Sadly, there are plenty of poor adaptations and I don't think that the trend is going away anytime soon.  Due to the recession, studios are going to produce movies which have a built-in audience so as to better justify the expenditure. Though I can't speak to the quality of the book or the movie, Eat, Pray, Love is a good example of this phenomenon. The fact that millions of people purchased the book and its sequel, pretty much guaranteed that the movie would gross a lot of box office revenue.  There are other books on the literary scene that also command enough of a following to merit film production.  Good adaptations of literary works like Jane Eyre, Lolita or Anna Karenina will always have a big audience because many people have read and loved them over the years.  If one were to compare the sales of modern bestsellers to the yearly sales of the classics of literature, books like The Lovely Bones would be left in the dust.  Therefore there will always be a spate of adaptations some of them good, and a lot of them not so good.

Just because I have this venue to vent my feelings, I am going to take advantage of this opportunity and point out some of the worst offenders.  Granted, I am limited by the fact that I tend to avoid film adaptations, but I will still make a few accusations.  The Beach by Alex Garland is one of my favourite novels and it is the perfect Generation X thriller. When the movie came out I was unimpressed to say the least.  Firstly, they changed the nationality of the main character when Leonardo DiCaprio is totally capable of faking some semblance of a British accent.  Secondly, and more shockingly, the writer(s) completely changed the ending in order to make it more palatable to its audience.  At this time, DiCaprio was considered a huge heartthrob amongst teens and the ending of the book is dramatic enough to merit an "R" rating if translated properly to the screen.  This would have prevented a large portion of the target teenage audience from seeing the movie.  In my opinion, this is the main reason why they totally altered the ending beyond recognition.        

Another offender is The Other Boleyn Girl.  As someone who has read the book by Philippa Gregory and a lot of other books about the Tudors, I was pretty blown away by the amount of inaccuracies.  Natalie Portman's performance in the role of Anne Boleyn is great, but I was unable to enjoy it because I was too busy focusing on the factual liberties the writers took.  Firstly, it bugs me when writers change facts that don't need to be altered in order to service the plot.  The movie contends that Anne is the firstborn daughter, when in fact Mary is the eldest and this stuck in my craw.  What was the point of changing their birth order?  It just serves to undermine whatever historic credibility the filmmakers had.  Secondly, there is a very disturbing scene between Anne and Henry VIII which characterizes him as an abuser, when in fact Anne had a lot of power within their relationship.  Despite the way their marriage ended, Henry treated Anne with respect and went out of his way to accommodate her demands.  Immediately after seeing this movie, my friend Alysia stood outside the movie theatre and listed all of the historical and literary inaccuracies.  That does not make for a good viewing experience, but, as I indicated earlier, I relish every opportunity to vent.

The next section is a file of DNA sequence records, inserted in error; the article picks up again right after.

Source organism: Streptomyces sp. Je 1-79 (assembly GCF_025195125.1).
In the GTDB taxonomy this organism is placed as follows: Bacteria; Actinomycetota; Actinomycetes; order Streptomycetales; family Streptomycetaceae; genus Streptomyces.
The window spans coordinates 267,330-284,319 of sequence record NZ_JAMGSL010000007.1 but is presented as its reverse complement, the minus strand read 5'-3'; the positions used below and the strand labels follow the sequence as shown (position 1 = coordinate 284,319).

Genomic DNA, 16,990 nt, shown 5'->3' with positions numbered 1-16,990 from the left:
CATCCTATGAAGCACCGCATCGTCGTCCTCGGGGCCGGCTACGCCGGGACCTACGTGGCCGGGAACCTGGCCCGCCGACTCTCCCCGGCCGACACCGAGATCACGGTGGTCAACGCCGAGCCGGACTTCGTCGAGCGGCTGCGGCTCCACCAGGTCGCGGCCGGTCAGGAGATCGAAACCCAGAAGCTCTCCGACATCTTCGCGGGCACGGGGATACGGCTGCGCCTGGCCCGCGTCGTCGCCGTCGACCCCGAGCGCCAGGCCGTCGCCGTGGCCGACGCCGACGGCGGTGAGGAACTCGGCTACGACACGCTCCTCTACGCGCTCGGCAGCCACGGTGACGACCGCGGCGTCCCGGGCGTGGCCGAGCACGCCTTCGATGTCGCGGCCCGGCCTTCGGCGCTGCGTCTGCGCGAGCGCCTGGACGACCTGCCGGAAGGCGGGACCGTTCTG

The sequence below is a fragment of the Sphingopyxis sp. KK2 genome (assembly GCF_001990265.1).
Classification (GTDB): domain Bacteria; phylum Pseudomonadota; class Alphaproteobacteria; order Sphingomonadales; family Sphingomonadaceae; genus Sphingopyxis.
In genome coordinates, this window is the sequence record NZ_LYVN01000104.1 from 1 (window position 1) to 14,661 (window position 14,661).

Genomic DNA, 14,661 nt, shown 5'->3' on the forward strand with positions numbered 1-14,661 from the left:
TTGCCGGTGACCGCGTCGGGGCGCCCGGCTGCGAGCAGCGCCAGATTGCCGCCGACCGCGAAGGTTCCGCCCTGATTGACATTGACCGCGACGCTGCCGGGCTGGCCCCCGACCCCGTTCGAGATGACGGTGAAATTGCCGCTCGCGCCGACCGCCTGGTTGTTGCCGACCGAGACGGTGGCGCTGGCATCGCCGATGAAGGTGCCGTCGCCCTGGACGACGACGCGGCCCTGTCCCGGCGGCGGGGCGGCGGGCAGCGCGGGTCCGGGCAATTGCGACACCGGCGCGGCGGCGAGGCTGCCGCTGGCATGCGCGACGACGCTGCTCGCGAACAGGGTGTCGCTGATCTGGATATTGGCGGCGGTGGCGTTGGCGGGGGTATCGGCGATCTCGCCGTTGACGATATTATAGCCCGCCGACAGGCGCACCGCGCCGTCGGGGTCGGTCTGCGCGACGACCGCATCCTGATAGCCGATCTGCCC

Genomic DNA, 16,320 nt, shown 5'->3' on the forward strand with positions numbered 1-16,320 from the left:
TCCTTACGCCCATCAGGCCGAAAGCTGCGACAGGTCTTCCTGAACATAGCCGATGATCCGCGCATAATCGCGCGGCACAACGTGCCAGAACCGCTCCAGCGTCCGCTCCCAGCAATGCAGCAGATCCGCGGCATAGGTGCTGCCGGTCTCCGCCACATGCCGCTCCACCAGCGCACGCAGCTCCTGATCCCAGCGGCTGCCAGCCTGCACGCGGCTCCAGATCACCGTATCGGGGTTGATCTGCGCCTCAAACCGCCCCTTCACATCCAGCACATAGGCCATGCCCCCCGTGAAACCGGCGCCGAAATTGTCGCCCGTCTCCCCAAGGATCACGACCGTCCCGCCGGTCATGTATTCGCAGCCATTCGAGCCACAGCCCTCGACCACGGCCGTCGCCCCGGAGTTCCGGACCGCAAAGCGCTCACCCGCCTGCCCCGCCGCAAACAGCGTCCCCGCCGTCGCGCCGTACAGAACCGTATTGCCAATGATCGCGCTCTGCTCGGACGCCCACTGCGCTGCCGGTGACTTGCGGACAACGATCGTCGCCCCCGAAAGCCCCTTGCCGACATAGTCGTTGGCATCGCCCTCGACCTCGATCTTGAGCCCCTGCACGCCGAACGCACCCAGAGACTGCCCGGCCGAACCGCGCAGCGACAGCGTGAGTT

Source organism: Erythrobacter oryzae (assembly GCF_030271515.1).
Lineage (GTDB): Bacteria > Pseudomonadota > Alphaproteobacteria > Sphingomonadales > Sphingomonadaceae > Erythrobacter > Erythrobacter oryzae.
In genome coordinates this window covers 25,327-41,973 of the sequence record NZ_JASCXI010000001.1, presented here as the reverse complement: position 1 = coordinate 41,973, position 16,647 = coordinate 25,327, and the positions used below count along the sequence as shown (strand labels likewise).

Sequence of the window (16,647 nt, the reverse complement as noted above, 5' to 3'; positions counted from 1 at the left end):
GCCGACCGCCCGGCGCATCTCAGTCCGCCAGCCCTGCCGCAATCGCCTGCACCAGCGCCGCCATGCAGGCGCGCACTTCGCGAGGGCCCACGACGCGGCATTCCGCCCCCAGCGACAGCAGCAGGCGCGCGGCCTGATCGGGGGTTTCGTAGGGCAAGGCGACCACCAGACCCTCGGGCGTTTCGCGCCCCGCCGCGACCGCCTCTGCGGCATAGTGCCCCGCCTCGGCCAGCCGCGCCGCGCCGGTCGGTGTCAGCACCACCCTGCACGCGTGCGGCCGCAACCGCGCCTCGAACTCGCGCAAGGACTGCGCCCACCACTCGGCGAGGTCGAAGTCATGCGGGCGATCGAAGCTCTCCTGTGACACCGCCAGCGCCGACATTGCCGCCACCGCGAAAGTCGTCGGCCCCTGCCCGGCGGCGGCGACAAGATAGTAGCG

If you know of any good film adaptations feel free to suggest them to me.  Maybe I will gather the courage to take Atonement off the shelf, but if it doesn't work out, you will be hearing about it.

Friday, September 10, 2010

The Poetry of the Doomed

When I begin reading books I often have stylistic expectations and this is even more true in the case of novels written by poets.  Often if a poet tries their hand at writing a full-length novel or when a short-story writer makes same transition, I view the move with a certain amount of trepidation.  I'm all for writers expanding their horizons by experimenting in different genres, but the results are often mixed.  Margaret Atwood is one of the best success stories in terms of authors who has produced great work within multiple genres and I would argue that Victoria author Patrick Lane is another.  

Though he is best known for his poetry, his recent memoir There Is a Season, has been both a critical and commercial success and remains one of the books I most regret that I haven't gotten around to reading.  The book that I did read is Lane's first foray into fiction, his novel Red Dog, Red Dog.  What most attracted me to this book is the fact that it is set in the interior of British Columbia and its tone reflects the grit of that part of Western Canada.  This is not the genteel, more British than the British hippie haven that I inhabit, but rather the more earthy, rough and tumble Wild West.  The story focuses on the Stark family, the narrator being the deceased sister of the protagonist, Alice.  Alice tells the tale of the emotional Tom Stark during one pivotal week in the life of the family using language which I would never associate with the psyche of an infant girl.  This gritty tone is presumably because the narrator has adopted the jaded tone of the people of this small town and the Starks in particular. With the exception of Marilyn, Tom's girlfriend, the town seems composed of troubled souls addicted to drugs and hopelessly doomed to change their fate.